1. Reinstate the Irish Provenance/Irish Origin requirements for Hawthorn in ACRES hedgerow planting and delay planting actions until the demand-supply gap is filled.
  2. Suspend imports of Hawthorn plants due to the potential risk of importing disease.
  3. Clarify how natural and cultural hedgerow heritage was assessed when deciding the Generic Contingency Plan’s alert status for Fireblight. If this was not assessed, raise the alert status and establish a Co-Ordination Group including ecologists to address all risks to Ireland’s hedgerows.
  4. Continue to promote funding for native tree nurseries under the Seed Stand & Seed Orchard Schemes plus the Investment Aid for the Development of the Forest Tree Nursery Sector Scheme.

Hedgerows Ireland CLG promotes the conservation and nature-friendly management of hedgerows. It is funded by the Irish Environmental Network and the Heritage Council.

An Taisce, as Ireland’s National Trust, advocates for sustainable planning and policy, delivers educational programmes, and preserves heritage properties and nature reserves for the Irish public.

The Environmental Pillar works to represent the views of 32 of Ireland’s leading environmental NGOs and is supported by the Department of Environment, Climate & Communications.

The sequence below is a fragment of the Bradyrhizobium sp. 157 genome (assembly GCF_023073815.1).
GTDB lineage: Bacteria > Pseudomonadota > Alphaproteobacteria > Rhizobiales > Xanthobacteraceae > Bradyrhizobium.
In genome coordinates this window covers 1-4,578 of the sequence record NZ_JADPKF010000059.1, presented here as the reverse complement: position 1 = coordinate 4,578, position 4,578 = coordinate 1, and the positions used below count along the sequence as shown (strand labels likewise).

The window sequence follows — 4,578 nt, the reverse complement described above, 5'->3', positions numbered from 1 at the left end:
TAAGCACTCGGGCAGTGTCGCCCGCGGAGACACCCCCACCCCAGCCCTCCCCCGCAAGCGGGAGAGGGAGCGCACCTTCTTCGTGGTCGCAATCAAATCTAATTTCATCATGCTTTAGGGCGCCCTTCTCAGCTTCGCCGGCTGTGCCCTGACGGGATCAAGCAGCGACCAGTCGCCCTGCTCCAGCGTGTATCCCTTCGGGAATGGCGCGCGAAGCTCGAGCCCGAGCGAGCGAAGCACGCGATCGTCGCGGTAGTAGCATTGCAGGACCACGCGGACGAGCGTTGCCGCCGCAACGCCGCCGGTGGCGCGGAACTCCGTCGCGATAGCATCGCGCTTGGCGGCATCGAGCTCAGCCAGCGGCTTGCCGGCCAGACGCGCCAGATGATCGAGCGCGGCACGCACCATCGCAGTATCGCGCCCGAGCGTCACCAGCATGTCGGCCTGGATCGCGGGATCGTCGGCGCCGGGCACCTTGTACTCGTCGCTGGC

Endorsed by: sign and see the full list of signatures below.


  1. DAFM (2023) Pest Risk Analysis Unit – Plant Pest Factsheets
  2.  DAFM (2023) Ireland’s Plant Health Generic Contingency Plan, Ver. 1, Dec. 2023
  3.  DAFM (2023) DAFM Plant Pest Factsheet: Erwinia amylovora Fireblight
  4.  McConalogue, C. (2024) Dáil Éireann Debate. Question 396, Wednesday 7th February 2024.
  5.  DAFM (2022) Agri-Climate Rural Environment Scheme (ACRES) Specification for Tranche 1
  6.  DAFM (2023) ACRES Circular No. 27 of 2023, Amendment to Planting a New Hedgerow specification for Tranche 1, Tranche 2 and NPIs
  7.  Flynn Furney Environmental Consultants (2022). County Kildare Hedgerow Survey 2022, Kildare County Council.
  8.  Peil, A. et al. (2009) Improvement of Fire Blight Resistance in Apple and Pear. International J. of Plant Breeding.
  9.  Hedgerows Ireland (2016) Minutes from Meeting with DAFM over Hedgerow Measures in GLAS.
  10.  Donnelly, M. (2015) GLAS in numbers: 90,000 bird boxes and 1,300km of hedgerows, Agriland.
  11.  Roache, M. (2023) Hedgerows and ACRES requirements, Teagasc.
  12.  Irish Statute Book (1964) S.I. No. 19/1964 – Fire Blight Disease Order, 1964.
  13.  EPPO (2024) EPPO Datasheet: Erwinia amylovora. (accessed 2024-02-12).
  14.  Teagasc (2020) Commercial Apple Production, Fact Sheet, Horticulture 03, V1.